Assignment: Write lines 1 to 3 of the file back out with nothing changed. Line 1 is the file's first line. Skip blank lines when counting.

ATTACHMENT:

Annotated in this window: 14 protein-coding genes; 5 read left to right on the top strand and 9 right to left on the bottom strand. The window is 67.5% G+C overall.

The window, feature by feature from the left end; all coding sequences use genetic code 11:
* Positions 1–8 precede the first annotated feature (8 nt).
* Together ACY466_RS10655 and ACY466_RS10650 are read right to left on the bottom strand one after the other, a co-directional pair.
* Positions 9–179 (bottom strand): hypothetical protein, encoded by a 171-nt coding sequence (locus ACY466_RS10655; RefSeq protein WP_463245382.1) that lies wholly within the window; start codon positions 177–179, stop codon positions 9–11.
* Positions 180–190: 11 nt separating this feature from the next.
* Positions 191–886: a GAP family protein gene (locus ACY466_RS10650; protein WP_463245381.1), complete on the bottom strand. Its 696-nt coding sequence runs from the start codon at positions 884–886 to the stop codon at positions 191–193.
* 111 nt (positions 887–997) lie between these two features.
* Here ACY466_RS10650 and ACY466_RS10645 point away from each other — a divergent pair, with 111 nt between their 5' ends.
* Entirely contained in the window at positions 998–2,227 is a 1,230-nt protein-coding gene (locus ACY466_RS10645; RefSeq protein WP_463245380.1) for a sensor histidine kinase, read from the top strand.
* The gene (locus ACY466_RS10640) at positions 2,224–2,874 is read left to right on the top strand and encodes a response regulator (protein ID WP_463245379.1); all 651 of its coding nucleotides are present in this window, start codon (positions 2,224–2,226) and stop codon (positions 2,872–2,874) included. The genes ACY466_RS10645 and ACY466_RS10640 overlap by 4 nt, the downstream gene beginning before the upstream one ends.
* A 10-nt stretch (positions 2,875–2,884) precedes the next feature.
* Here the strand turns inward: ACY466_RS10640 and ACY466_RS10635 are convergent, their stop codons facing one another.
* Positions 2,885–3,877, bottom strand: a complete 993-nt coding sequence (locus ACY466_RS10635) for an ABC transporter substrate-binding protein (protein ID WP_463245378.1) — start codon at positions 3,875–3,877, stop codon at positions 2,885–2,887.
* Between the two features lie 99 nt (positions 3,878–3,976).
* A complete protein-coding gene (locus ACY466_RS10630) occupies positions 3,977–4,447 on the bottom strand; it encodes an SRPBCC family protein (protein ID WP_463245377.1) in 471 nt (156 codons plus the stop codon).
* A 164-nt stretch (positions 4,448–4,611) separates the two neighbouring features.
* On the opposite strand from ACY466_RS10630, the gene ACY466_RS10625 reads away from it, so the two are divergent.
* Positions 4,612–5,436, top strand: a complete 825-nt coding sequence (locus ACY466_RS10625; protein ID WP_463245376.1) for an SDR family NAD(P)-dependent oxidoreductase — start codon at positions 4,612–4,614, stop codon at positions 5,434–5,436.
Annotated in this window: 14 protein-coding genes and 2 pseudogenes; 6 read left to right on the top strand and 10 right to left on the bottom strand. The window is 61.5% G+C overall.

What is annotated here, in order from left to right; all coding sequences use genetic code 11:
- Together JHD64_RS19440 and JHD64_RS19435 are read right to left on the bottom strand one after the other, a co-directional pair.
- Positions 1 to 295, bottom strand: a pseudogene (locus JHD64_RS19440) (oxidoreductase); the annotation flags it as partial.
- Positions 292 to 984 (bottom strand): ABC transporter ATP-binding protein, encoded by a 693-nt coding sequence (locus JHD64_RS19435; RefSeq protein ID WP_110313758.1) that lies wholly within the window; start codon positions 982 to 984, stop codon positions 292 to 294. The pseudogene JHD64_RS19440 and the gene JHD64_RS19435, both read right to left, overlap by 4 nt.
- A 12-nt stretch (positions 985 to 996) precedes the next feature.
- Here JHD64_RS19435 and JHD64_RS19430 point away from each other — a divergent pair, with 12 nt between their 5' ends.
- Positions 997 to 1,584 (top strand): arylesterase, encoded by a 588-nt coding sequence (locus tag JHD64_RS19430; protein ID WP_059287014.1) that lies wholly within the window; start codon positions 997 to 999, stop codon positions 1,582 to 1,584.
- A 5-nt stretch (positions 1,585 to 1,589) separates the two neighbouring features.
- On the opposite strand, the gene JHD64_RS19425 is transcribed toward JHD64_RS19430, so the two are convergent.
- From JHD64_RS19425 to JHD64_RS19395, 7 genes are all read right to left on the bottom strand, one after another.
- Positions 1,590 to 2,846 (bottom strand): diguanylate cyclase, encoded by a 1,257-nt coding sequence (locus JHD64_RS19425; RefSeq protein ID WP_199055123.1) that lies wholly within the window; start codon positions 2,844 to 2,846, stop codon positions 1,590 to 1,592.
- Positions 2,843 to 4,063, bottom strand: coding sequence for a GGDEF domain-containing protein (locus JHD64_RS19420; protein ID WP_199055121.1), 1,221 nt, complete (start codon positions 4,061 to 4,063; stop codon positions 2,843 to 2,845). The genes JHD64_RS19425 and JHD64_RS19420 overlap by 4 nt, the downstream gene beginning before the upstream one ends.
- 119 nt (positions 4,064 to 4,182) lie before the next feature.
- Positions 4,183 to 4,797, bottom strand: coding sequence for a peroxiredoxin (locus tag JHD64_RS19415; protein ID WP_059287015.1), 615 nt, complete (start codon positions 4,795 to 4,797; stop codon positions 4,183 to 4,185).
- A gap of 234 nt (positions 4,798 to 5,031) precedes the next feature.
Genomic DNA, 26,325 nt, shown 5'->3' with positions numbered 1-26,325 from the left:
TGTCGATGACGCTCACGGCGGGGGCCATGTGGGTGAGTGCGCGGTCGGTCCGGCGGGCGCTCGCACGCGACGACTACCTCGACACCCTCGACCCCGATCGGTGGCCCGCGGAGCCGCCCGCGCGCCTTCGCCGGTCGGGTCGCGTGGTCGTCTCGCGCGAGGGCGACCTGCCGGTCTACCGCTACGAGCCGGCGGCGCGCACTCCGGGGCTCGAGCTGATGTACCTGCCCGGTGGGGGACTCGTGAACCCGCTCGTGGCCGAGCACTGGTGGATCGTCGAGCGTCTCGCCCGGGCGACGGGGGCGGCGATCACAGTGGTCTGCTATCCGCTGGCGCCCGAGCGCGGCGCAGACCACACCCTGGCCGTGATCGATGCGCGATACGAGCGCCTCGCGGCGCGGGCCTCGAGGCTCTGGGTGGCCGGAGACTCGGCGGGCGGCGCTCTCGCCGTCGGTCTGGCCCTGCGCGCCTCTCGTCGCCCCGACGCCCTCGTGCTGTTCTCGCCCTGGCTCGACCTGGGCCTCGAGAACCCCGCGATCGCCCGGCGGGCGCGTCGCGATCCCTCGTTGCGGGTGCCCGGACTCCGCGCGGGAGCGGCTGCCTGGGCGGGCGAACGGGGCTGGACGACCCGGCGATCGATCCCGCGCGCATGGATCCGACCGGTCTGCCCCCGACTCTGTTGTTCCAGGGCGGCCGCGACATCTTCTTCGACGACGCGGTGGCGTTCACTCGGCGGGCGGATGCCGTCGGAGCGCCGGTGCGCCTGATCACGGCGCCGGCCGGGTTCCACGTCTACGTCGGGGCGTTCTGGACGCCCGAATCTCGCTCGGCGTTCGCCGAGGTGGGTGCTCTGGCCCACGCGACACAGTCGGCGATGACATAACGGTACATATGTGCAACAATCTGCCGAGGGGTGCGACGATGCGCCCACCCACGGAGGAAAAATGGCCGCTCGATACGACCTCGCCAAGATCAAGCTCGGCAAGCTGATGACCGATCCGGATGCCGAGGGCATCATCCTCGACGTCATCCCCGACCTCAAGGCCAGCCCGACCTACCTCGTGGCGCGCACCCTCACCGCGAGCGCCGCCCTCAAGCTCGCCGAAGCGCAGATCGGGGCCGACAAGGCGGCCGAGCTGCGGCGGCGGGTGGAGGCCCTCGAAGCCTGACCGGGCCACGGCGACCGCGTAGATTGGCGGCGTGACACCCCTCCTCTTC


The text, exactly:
Annotated in this window: 14 protein-coding genes; 5 read left to right on the top strand and 9 right to left on the bottom strand. The window is 67.5% G+C overall.

The window, feature by feature from the left end; all coding sequences use genetic code 11:
* Positions 1–8 precede the first annotated feature (8 nt).